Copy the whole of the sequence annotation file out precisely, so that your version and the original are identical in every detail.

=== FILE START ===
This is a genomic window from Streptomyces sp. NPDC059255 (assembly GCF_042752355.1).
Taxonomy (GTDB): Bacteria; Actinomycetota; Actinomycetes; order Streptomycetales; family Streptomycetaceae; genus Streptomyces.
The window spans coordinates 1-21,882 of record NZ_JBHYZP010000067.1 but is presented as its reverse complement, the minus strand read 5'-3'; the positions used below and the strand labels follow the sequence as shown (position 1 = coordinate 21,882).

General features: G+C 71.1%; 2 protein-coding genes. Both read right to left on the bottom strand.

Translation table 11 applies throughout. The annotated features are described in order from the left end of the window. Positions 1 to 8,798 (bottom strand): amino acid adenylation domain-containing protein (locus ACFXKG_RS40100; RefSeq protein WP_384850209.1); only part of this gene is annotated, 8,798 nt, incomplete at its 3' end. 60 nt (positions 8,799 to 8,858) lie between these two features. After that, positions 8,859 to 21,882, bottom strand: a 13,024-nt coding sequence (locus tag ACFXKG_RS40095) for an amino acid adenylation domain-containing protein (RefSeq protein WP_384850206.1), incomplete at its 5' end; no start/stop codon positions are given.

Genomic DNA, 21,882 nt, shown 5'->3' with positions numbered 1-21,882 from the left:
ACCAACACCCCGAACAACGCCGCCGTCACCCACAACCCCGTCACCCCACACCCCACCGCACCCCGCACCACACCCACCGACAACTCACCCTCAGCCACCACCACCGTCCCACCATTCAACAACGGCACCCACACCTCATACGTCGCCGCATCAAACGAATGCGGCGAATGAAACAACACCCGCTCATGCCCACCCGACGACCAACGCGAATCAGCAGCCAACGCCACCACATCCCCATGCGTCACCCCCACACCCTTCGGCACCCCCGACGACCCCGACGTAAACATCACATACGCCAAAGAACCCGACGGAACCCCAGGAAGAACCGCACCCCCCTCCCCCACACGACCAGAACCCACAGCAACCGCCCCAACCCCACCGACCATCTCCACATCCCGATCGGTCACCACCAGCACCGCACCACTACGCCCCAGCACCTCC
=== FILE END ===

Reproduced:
This is a genomic window from Streptomyces sp. NPDC059255 (assembly GCF_042752355.1).
Taxonomy (GTDB): Bacteria; Actinomycetota; Actinomycetes; order Streptomycetales; family Streptomycetaceae; genus Streptomyces.
The window spans coordinates 1-21,882 of record NZ_JBHYZP010000067.1 but is presented as its reverse complement, the minus strand read 5'-3'; the positions used below and the strand labels follow the sequence as shown (position 1 = coordinate 21,882).

General features: G+C 71.1%; 2 protein-coding genes. Both read right to left on the bottom strand.

Translation table 11 applies throughout. The annotated features are described in order from the left end of the window. Positions 1 to 8,798 (bottom strand): amino acid adenylation domain-containing protein (locus ACFXKG_RS40100; RefSeq protein WP_384850209.1); only part of this gene is annotated, 8,798 nt, incomplete at its 3' end. 60 nt (positions 8,799 to 8,858) lie between these two features. After that, positions 8,859 to 21,882, bottom strand: a 13,024-nt coding sequence (locus tag ACFXKG_RS40095) for an amino acid adenylation domain-containing protein (RefSeq protein WP_384850206.1), incomplete at its 5' end; no start/stop codon positions are given.

Genomic DNA, 21,882 nt, shown 5'->3' with positions numbered 1-21,882 from the left:
ACCAACACCCCGAACAACGCCGCCGTCACCCACAACCCCGTCACCCCACACCCCACCGCACCCCGCACCACACCCACCGACAACTCACCCTCAGCCACCACCACCGTCCCACCATTCAACAACGGCACCCACACCTCATACGTCGCCGCATCAAACGAATGCGGCGAATGAAACAACACCCGCTCATGCCCACCCGACGACCAACGCGAATCAGCAGCCAACGCCACCACATCCCCATGCGTCACCCCCACACCCTTCGGCACCCCCGACGACCCCGACGTAAACATCACATACGCCAAAGAACCCGACGGAACCCCAGGAAGAACCGCACCCCCCTCCCCCACACGACCAGAACCCACAGCAACCGCCCCAACCCCACCGACCATCTCCACATCCCGATCGGTCACCACCAGCACCGCACCACTACGCCCCAGCACCTCC